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Sugarcane bagasse- filled poly (vinyl chloride) composites:

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Presentation on theme: "Sugarcane bagasse- filled poly (vinyl chloride) composites:"— Presentation transcript:

1 Sugarcane bagasse- filled poly (vinyl chloride) composites:
An alternative use of sugarcane bagasse Riza Wirawan1 Mohd. Sapuan Salit2 Robiah Yunus2 Khalina Abdan2 1Faculty of Engineering, Universitas Negeri Jakarta, Indonesia 2Faculty of Engineering, Universiti Putra Malaysia. SugarAsia 2012 Bangkok, ay 2012

2 What is poly (vinyl chloride) PVC?
Source: Chlorine (56.8%): NaCl Hydrocarbon: ethylene less affected by the cost of petroleum and natural gas than other polymer Atomic mass: Cl=35.5; H=1; C=12

3 Why (PVC)? Advantages low cost easy to fabricate high durability
outstanding chemical resistance to wide range of corrosive fluids offer more strength and rigidity than most of the other thermoplastics Widely used!

4 Why (PVC)? Price of Thermoplastics (March 2009)*
*http://www.plastemart.com

5 Disadvantages: Safety and environmental issues
Vinyl chloride (VC) is reported can make serious health problem When PVC is processed, it produces hydrogen chloride and dioxins => damage the atmosphere The issues have provoked environmental groups to criticize concerning its mass utilization!

6 PVC Ban PVC? many factories will be closed
many labours will loose their job Generates many social problems* *especially in developing countries

7 An alternative: Mixing PVC with natural fibre, as natural fibre/PVC composites:
reduce the utilization of PVC reduce its inconveniences while conserving its advantages

8 What is sugarcane bagasse (SB)?
Chemical contents of bagasse: cellulose (35-40%) natural rubber (20-30%) lignin (15-20%) sucrose (10-15%) Fibre can be found in two parts of bagasse: inner (pith) outer (rind) Vilay V., Mariatti M., Taib R., and Todo M. (2008). Effect of fiber surface treatment and fiber loading on the properties of bagasse fiber–reinforced unsaturated polyester composites. Composites Science and Technology , 68(3-4), 633–638.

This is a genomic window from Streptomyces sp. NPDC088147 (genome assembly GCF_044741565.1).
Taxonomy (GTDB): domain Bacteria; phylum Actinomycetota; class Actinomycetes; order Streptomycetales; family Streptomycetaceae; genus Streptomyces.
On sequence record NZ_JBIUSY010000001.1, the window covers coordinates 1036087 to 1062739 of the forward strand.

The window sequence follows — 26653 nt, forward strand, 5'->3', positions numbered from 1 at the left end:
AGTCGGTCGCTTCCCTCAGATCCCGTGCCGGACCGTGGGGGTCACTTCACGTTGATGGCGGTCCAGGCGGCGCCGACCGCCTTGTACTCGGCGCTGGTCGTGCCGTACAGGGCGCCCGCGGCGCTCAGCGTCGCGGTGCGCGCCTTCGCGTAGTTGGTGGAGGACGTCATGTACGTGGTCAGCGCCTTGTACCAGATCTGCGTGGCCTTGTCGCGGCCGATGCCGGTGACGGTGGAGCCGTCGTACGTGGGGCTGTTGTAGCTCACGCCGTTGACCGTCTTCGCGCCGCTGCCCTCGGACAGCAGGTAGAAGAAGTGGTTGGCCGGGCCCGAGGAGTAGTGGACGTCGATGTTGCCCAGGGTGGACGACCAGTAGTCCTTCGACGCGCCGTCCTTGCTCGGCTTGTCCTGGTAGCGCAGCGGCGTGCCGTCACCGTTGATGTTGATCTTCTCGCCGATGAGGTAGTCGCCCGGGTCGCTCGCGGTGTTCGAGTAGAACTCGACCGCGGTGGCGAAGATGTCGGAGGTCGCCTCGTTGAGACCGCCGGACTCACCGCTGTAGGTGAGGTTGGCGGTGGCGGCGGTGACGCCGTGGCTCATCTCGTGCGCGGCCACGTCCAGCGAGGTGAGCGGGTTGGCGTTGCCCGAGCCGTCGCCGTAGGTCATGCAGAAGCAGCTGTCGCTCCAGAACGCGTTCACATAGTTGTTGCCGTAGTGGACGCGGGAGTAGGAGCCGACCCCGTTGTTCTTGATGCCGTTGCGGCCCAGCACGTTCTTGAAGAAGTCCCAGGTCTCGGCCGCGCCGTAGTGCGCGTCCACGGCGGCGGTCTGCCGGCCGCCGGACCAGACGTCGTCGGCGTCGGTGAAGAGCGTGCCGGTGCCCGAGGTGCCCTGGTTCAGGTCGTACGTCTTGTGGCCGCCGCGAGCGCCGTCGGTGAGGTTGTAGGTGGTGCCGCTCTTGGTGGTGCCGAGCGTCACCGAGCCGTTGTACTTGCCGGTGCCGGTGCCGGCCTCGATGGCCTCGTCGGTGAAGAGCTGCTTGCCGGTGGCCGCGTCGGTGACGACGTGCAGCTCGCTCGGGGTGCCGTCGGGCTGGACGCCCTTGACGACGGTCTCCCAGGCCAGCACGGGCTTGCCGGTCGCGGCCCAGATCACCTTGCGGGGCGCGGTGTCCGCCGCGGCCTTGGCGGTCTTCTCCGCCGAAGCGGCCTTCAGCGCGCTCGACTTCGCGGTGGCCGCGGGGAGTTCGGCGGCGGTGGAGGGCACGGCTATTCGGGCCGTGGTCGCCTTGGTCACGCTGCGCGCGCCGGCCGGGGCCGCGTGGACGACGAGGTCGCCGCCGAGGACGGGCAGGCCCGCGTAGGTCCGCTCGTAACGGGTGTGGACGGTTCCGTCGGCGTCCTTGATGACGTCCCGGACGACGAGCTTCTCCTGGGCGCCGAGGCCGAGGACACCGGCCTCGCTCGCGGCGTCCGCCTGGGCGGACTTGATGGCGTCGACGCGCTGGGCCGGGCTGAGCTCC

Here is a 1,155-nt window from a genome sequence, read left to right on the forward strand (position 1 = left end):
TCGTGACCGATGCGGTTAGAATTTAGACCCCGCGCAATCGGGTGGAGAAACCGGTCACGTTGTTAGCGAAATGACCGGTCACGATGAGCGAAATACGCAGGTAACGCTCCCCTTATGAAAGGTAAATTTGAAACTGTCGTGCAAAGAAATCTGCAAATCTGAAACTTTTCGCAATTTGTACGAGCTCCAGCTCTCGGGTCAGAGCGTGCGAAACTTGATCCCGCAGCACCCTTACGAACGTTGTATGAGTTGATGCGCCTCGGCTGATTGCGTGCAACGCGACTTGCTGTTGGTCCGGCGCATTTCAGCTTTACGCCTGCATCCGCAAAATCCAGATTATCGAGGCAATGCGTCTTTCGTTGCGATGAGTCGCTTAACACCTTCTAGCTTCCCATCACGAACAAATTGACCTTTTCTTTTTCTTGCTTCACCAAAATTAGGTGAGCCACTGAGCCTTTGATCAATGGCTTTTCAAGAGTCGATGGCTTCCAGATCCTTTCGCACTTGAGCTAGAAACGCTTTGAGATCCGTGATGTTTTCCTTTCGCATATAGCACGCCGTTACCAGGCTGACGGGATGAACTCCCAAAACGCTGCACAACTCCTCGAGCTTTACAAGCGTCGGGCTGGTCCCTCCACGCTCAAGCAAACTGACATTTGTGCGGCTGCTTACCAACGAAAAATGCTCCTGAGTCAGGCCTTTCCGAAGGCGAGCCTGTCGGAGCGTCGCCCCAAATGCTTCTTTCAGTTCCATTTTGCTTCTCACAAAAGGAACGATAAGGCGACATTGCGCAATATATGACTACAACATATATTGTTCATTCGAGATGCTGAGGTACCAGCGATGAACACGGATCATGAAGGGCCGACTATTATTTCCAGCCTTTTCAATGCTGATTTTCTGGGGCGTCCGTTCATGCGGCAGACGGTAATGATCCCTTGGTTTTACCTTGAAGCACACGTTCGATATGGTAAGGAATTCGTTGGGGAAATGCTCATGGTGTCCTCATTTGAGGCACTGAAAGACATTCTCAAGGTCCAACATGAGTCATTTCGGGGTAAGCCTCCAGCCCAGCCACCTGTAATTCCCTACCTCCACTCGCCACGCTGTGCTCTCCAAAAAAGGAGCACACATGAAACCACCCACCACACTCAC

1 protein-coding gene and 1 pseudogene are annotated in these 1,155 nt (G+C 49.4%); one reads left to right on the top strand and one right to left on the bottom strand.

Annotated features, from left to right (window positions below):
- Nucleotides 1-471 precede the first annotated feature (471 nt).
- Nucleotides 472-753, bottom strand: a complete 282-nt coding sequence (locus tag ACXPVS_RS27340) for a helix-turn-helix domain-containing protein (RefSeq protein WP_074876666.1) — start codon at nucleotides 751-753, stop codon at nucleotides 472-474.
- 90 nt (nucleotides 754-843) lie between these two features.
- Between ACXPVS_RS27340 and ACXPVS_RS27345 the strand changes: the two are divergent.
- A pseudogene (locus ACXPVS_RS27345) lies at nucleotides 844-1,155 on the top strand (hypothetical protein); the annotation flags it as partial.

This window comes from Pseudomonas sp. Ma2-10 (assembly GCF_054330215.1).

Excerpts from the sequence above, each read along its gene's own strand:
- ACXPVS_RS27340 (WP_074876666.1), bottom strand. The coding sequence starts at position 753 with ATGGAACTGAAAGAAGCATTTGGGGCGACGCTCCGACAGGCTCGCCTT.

9 Why SB? One of the natural fibres: environmental friendly
It is a residue (low cost) the availability of it, as a waste, is high Worldwide production of sugarcane: Over 1.4 billion (109) tonnes per year** Utilization of sugarcane bagasse may contributes to environmental and economic development. *Lee, S.C and Mariatti, M. (2008). The effect of bagasse fibers obtained (from rind and pith component) on the properties of unsaturated polyester composites. Materials Letters. 62, 2253–2256 * * FAO. Food and Agricultural Commodities Production. retrieved on 23 January 2010.

10 Potential application
Trend of natural fibre composites: thermoset thermoplastics Demand: window/door profiles, fencing/siding/railings, furniture, flooring, automotive interior parts, pallets/crates/boxes, marine components, electrical plugs, wiring ducts. Kline & Company, inc. (2000). Opportunities for Natural Fibers in Plastic Composites, 2000, retrieved on October 14th 2008.

11 The challenges Pith or Rind? Compatibility?
Effect of thermal history & recyclability?

12 Effect of fibre content to mechanical properties of natural fibre PVC composites
Treatment Fibre Content Reinforcement Effect* Source s E Wood Nontreated - + Djidjelli et al. 2002; Ge et al (2004) PMPPIC Kokta et al. 1990; Bamboo Silane Ge et al. 2004 Sisal Maleic Anhydride Djidjelli et al. 2007 Oil Palm Abu Bakar et al. 2005 Acrylic Rice Straw NaOH N/A Kamel 2004 Sugarcane Bagasse Benzoic Acid Zheng et al. 2007 * + represents increasing of the property with the increasing of fibre content - represents decreasing of the property with the increasing of fibre content Abu Bakar, A., A., H., and A.F.M., Y. (2005). Mechanical and thermal properties of oil palm empty fruit bunch-filled unplasticized poly (vinyl chloride) composites. Polymers and Polymer Composites , 13 (6), Djidjelli H., Vega J.J.M., Farenc J., Benachour D. (2002). Effect of wood flour content on the thermal, mechanical and dielectric properties of poly(vinyl chloride). Macromolecular Materials and Engineering, 287(9), 611–618. Kamel S. (2004). Preparation and properties of composites made from rice straw and poly (vinyl chloride) (PVC). Polymers for Advanced Technologies , 15(10), Kokta B.V., Maldas D., Daneault C., and Beland, P. (1990). Composites of polyvinyl chloride-wood fibers. I. effect of isocyanate as a bonding agent. Polymer-plastics Technology and Engineering, 29 (1-2), Zheng Y.-T., Cao D.R., Wang D.S., and Chen, J.-J. (2007). Study on the interface modification of bagasse fibre and the mechanical properties of its composite with PVC. Composites: Part A , 38 (1),

13 Thermal History Recyclability